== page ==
The Associated Press reminds us that story of collapsing co-ops in ObamaCare is far from over. Only one co-op in the country showed a profit before Congress restricted funding for risk-corridor payments to the revenues received from insurance companies — Maine’s Community Health Options, which made almost $11 million in the second year of ObamaCare operations. They’re now deeply in the red, thanks mainly to the rapid increase in health-care costs that the Centers for Medicare and Medicaid Services (CMS) admit is being driven by the Affordable Care Act itself:
The lone health insurance cooperative to make money last year on the Affordable Care Act’s public insurance exchanges is now losing millions and suspending individual enrollment for 2016.
Maine’s Community Health Options lost more than $17 million in the first nine months of this year, after making $10.9 million in the same period last year. A spokesman said higher-than-expected medical costs have hurt the cooperative.
The announcement casts further doubt on the future of the cooperatives, small nonprofit insurers devised during the ACA’s creation to inject competition in insurance markets. These co-ops immediately struggled to build their businesses. A dozen of the 23 created have already folded.
It’s not looking good for the remaining co-ops, either:
An Associated Press review of financial statements from 10 of the 11 surviving co-ops shows that they lost, on average, more than $21 million in the first nine months of this year. Those losses range from $3.9 million reported by Maryland’s Evergreen Health Cooperative to $50.7 million booked by Land of Lincoln Mutual Health Insurance Co. in Illinois.
How could these co-ops, created by ObamaCare to provide competition to traditional insurers for better premium rates for consumers, have been so blindsided about health-care costs? Didn’t Obama and the Democrats promise that the ACA would “bend the cost curve downward”? Instead, health-care costs rose faster in 2014 than any year since 2007, according to a new report from CMS. Avik Roy gives an “I told you so” at Forbes:
A number of Obamacare’s most partisan advocates have claimed that the law has “bent down the cost curve,” because the growth rate in U.S. health spending has been slowing since 2003. Two obvious facts eluded these advocates: first, that in 2003, George W. Bush was president, and Barack Obama was a state senator in Illinois; and second, that the bulk of Obamacare only went into effect in 2014, and until last week, we didn’t have data on health spending in 2014.
These basic points have eluded columnists like New York’s Jonathan Chait, who describe skeptics of Obamacare’s health spend-lowering properties as “haters” who are a “testament to the power of the human spirit in the face of all factual evidence.”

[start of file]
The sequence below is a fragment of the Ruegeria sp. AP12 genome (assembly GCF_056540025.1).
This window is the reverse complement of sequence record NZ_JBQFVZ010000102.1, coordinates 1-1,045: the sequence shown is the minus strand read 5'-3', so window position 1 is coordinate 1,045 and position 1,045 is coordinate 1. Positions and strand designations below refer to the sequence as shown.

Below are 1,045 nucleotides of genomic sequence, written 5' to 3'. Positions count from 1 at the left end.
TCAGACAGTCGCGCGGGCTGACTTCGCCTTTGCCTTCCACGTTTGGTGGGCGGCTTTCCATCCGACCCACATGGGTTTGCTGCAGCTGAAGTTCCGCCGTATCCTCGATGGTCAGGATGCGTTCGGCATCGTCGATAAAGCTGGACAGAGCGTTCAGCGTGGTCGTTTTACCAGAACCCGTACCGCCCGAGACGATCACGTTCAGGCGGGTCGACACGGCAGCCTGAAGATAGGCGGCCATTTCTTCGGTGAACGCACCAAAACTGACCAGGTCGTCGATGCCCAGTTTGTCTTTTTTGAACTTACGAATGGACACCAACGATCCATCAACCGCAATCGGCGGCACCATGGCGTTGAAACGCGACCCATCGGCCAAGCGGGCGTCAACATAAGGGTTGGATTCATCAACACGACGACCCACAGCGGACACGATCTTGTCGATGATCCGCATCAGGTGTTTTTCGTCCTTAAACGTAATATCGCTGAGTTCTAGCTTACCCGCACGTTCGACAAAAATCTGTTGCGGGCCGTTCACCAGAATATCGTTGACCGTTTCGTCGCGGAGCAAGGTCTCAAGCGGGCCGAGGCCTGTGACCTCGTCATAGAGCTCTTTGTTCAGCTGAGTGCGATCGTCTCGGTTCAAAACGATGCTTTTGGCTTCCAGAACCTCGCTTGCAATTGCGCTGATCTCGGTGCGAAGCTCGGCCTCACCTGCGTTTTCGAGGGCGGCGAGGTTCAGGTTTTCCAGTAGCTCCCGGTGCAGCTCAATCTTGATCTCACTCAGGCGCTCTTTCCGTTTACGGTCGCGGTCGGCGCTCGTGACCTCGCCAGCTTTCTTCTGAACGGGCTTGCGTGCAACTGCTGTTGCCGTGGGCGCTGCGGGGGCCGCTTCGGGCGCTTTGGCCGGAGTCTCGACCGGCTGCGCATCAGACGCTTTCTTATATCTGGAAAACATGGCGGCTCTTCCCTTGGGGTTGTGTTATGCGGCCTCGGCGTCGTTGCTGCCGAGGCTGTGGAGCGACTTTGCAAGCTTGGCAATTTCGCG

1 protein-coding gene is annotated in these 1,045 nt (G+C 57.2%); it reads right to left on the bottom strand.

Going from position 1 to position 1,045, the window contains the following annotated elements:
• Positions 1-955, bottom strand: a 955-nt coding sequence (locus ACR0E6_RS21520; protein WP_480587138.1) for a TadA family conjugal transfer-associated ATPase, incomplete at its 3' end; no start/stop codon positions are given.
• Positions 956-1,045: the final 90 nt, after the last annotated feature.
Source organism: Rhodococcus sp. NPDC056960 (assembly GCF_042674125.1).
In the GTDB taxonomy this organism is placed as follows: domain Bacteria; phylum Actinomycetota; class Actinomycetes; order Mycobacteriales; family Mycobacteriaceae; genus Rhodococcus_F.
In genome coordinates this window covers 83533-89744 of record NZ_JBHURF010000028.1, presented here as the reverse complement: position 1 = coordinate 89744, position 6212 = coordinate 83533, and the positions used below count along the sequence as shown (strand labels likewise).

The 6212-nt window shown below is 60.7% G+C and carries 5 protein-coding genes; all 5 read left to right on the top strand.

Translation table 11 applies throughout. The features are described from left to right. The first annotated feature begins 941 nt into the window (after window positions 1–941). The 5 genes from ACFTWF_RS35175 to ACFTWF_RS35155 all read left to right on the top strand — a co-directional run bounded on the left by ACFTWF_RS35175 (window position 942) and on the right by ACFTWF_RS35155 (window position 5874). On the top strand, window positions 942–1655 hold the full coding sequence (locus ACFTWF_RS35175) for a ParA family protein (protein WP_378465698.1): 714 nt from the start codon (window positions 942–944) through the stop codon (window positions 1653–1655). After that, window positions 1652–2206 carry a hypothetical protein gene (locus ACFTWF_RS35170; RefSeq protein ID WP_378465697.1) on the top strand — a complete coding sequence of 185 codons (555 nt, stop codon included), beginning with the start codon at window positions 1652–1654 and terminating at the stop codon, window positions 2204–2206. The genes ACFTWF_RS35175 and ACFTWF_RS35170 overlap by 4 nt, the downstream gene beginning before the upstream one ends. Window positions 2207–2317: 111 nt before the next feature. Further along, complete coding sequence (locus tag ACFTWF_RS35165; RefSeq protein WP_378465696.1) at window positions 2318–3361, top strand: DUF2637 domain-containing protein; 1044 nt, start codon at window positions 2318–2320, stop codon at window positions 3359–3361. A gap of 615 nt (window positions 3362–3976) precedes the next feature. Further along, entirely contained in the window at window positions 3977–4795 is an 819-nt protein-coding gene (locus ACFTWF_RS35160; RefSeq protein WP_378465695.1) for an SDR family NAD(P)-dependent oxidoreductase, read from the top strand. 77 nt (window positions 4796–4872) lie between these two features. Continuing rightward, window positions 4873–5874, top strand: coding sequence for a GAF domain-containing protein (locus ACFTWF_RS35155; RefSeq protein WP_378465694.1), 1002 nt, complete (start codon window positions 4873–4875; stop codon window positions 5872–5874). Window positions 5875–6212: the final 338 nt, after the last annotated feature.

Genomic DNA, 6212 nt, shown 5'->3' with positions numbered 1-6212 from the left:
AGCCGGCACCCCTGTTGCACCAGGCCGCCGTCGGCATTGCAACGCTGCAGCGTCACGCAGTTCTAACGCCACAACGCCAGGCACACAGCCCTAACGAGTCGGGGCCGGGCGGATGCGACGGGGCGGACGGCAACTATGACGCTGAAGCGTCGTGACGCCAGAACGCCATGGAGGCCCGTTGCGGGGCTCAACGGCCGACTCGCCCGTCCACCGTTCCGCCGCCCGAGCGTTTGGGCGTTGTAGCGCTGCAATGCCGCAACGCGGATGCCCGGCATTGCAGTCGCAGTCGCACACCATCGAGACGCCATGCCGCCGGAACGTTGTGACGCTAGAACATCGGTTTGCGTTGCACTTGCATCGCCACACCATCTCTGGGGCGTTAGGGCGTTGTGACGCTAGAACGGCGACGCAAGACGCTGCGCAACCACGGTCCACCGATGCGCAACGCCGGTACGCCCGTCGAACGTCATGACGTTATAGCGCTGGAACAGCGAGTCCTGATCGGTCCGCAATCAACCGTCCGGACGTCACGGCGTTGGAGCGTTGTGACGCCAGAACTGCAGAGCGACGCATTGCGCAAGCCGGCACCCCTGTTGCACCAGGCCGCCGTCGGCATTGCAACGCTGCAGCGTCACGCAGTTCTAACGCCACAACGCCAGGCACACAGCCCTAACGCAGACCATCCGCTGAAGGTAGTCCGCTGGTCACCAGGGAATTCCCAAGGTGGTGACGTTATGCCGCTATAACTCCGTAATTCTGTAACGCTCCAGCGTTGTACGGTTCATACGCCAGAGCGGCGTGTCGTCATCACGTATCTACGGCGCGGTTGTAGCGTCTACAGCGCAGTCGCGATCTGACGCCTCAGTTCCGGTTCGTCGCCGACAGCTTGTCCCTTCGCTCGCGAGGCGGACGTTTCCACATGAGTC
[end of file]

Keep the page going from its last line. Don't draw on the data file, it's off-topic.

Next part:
Jon will have to include as “haters,” then, members of President Obama’s own administration. A group of economists and statisticians at CMS described the 2014 health expenditure data last week in Health Affairs. The growth rate of national health spending in 2014 was 5.3%, they found: the highest rate since 2007. “The return to faster growth,” they wrote, “was largely influenced by the coverage expansions of the Affordable Care Act.”
Spending growth was up across the board: in private health insurance (4.4%), in Medicare (5.5%), and especially in Medicaid (11.0%), which Obamacare significantly expanded.
It’s not just the co-ops that got blindsided by this, either. Traditional insurers have had to increase costs by as much as 50% in some states for 2016 over 2015 premium rates just to keep up (Minnesota being one of those states). Others have dropped out of some state exchanges to cut their losses. United Healthcare warned last month that they will exit the individual-plan business altogether after 2016, thanks to an ocean of red ink.
Wait until next year, I warned yesterday at The Fiscal Times:
Just wait until they [CMS] start calculating costs for 2015 and 2016, with the premium spikes and consumers left exposed by escalating deductibles.
So let’s recap. Obamacare has depressed job growth, costs are escalating at a higher rate, barely a dent has been made in the numbers of uninsured, and insurers are either exiting the markets or failing altogether. Under any other circumstances, a program that failed on its promises so badly would have all sides moving quickly to repeal it and work on a replacement. Don’t bet on that outcome from this White House and its dwindling number of Democratic supporters on Capitol Hill. They will surely try to sell us the illusion of competence and success.
That doesn’t mean we have to buy it.
Don’t expect the remaining co-ops to last much longer — or for traditional insurers to stick around for much longer than that, either. The death spiral is approaching, and the need to put an end to this disastrous government intervention is becoming more and more acute.